Getting confirmed on charged of abuse are insanely easy. Staff is not allowed to touch or obstruct the path of residents in any way. Sometimes involuntary movement, like, say, bumping into a resident while opening a door that opens inward can be construed as physical abuse if someone "wants" it to. Also, raising your voice or saying "Shut up" is considered emotional abuse, and grounds for immediate dismissal and confirmation. If you are confirmed of having committed these infractions, you are basically ineligible of working with people ever again, as you will have a record of having abused people.

Since the culture of intimidation was so firmly entrenched, abuse was rife. I was on the "behavior unit" which meant that the residents were particularly violent. This allowed for staff members to slap, punch or kick residents and later claim that the bruises the clients had were "self-defense." It could as small as taking treaured objects from residents to watch them react to out and out abuse. Several residents self abused (a common trait of the mentally retarded in institutions) and the staff would simply not do anything to keep them from severely injuring themselves. I heard stories of residents who had bitten through major arteries this way. One of the residents appeared one day with a broken collarbone, and it was a "mystery" to everyone on the unit. Putting residents in straightjackets was an evertyday occurrence. Every so often, a story of extreme behavior that was cracked down upon would cause a slight realignment, but the behavior would eventually slide back into place.

Since I left, there have been numerous suspect deaths and cases of extreme abuse. In the beginning of March a death at DSS was labeled a homicide

I'm not sure what I intended in writing this, other than to say in this government facilities there is a systemic failure. It's the result of having too few funds to hire people who will care about their jobs, and to provide a safe, engaging environment for the residents.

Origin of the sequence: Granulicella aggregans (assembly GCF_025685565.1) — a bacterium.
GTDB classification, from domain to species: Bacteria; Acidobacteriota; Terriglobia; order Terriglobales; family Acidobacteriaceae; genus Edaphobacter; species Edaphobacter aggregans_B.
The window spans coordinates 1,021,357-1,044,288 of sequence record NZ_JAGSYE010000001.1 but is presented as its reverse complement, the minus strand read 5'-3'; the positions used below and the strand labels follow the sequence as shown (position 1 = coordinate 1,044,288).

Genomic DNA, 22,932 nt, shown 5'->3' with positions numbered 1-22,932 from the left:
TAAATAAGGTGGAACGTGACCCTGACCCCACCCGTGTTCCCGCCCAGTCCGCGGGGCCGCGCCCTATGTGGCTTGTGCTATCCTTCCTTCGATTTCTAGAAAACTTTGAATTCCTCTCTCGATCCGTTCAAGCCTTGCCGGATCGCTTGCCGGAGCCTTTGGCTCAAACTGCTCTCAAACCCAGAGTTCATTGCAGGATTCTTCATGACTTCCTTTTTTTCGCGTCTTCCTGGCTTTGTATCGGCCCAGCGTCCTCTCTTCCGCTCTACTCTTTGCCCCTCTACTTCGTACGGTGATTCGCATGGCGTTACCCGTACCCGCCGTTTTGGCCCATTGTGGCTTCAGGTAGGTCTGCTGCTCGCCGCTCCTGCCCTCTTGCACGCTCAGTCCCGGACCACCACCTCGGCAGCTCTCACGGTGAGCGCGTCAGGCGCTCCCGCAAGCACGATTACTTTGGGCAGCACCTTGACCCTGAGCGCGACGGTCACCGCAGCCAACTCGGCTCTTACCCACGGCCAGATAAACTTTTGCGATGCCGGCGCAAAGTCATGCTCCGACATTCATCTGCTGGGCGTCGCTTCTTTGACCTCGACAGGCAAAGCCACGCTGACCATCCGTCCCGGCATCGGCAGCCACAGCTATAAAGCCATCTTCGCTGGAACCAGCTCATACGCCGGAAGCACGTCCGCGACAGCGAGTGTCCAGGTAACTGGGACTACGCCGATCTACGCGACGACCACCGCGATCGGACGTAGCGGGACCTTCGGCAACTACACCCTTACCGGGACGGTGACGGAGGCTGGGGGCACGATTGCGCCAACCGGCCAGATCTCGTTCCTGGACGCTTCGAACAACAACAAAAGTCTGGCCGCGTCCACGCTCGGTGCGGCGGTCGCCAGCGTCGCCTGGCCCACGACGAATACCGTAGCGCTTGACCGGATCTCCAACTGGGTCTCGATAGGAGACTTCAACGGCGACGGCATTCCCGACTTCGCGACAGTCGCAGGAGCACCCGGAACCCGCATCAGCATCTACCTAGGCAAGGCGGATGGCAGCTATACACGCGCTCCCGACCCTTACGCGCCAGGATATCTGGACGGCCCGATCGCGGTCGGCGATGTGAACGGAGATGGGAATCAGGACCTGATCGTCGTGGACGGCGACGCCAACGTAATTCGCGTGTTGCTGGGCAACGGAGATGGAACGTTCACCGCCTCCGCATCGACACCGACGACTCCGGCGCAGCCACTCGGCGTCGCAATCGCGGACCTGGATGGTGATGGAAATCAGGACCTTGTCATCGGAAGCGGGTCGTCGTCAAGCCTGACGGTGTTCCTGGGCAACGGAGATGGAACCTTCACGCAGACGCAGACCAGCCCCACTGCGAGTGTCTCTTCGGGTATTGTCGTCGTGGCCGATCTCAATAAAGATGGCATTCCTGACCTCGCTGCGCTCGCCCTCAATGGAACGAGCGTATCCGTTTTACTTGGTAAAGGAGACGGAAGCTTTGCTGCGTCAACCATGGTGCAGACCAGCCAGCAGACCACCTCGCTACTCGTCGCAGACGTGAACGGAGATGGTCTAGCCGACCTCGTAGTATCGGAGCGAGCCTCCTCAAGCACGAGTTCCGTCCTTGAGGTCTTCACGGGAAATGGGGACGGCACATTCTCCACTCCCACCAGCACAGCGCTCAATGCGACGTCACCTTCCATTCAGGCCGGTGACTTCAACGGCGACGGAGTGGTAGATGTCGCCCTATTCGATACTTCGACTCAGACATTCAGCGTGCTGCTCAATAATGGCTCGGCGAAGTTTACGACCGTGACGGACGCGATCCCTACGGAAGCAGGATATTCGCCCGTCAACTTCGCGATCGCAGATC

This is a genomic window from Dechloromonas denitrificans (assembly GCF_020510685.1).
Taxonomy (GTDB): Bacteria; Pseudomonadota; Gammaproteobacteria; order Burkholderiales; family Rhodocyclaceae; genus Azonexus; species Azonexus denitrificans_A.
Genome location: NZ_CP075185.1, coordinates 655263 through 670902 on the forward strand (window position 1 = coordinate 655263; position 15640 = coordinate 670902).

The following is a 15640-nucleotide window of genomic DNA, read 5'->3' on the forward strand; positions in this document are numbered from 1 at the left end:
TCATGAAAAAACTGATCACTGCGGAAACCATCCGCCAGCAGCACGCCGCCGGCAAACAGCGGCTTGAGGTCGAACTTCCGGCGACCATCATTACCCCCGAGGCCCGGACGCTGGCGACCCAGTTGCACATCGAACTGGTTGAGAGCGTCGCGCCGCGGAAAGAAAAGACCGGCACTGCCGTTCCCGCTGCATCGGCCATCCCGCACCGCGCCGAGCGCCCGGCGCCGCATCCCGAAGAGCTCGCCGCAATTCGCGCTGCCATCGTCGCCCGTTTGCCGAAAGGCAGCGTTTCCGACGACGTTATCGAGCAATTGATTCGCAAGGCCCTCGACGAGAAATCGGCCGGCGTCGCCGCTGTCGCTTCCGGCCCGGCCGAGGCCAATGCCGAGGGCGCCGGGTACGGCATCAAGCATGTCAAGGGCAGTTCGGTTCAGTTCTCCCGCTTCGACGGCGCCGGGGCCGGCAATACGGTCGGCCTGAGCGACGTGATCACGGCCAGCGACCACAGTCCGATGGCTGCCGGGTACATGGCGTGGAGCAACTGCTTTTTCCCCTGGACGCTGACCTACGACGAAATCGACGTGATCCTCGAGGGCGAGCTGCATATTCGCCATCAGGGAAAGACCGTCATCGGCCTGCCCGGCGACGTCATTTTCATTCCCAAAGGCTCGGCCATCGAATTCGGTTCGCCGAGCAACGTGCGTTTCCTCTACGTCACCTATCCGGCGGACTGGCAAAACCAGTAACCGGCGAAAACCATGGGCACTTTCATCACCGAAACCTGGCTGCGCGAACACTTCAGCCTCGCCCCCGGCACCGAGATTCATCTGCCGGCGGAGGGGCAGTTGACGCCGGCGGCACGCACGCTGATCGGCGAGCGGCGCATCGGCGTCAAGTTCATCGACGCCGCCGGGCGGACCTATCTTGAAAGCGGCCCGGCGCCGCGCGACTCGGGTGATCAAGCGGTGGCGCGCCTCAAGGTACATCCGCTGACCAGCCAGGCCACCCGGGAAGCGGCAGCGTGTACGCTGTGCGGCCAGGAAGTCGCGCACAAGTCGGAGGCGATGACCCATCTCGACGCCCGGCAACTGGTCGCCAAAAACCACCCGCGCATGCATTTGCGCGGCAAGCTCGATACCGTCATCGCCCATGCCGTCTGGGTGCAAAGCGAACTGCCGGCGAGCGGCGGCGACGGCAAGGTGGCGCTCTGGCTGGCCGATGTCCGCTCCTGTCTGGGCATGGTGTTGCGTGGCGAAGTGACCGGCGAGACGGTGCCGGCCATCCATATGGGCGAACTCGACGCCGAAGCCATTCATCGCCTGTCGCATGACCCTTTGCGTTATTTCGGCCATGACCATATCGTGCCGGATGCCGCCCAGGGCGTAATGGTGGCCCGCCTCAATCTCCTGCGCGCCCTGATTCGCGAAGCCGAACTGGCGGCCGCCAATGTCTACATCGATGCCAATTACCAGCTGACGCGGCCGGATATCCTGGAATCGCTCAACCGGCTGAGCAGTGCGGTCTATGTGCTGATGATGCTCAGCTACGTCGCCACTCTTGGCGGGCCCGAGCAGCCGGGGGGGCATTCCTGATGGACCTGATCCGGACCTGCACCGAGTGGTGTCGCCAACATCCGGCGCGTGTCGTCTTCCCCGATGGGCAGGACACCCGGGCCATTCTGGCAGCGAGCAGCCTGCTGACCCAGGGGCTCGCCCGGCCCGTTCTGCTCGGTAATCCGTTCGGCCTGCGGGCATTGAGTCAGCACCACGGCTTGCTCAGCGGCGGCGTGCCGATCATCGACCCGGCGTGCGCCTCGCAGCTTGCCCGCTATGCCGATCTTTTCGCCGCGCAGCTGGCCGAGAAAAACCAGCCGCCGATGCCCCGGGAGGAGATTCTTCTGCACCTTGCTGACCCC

The saddest part for me is that I genuinely loved all the residents I took care of. They were great and strong personalities, and they could be incredibly engaged and engaging when given the time and equipment to do so. There were other staff members there that cared equally for the residents, but labored under the same fears that I did. While I feel I did my job to the best of my abilities give the circumstances, it is one of the greatest regrets in my life that I didn't have the courage nor the resources to report everything that was going on at my workplace during the time that I worked there.
posted by orville sash at 10:45 AM on March 20, 2009 [67 favorites]


Although "letting" them fight in cage matches is less bad than "making" them fight in cage matches, it is still bad and should not be happening in schools.

Again, that was a mother's account of something her teenage son told her, and therefore hearsay, and therefore useless. And again, "let" does not necessarily mean "permit."
posted by Sys Rq at 10:46 AM on March 20, 2009


"let" does not necessarily mean "permit."

This is a joke you are making here, yes?
posted by dersins at 10:52 AM on March 20, 2009


hortense, I prefer Battle Royale the film (based on the book).
posted by filthy light thief at 10:52 AM on March 20, 2009


dersins: If we're having a dictionary fight, try this.
posted by Sys Rq at 10:57 AM on March 20, 2009


Jesus fuck. Of course "let" has other meanings, but none that make sense in this context, unless you believe that the mother was suggesting that the school rented the cage to the students for fighting purposes.
posted by dersins at 11:00 AM on March 20, 2009


I say we dust off and nuke the state from orbit.

It's the only way to be sure.
posted by PROD_TPSL at 11:09 AM on March 20, 2009


GAH! Jesus fucking christ, dersins.

"You're letting the bunnies out!" Does this mean the same as, "You are giving the bunnies permission to leave"? Let = fail to prevent != permit.

And again (again!), the context in which the word is used is hearsay. Ignore it.
posted by Sys Rq at 11:10 AM on March 20, 2009


Great, let's turn a discussion of child abuse into a pissing-contest about word definitions. That'll productive.
posted by jonmc at 11:14 AM on March 20, 2009 [1 favorite]


Cripple fight!
Calm down, someone had to get it out of the way.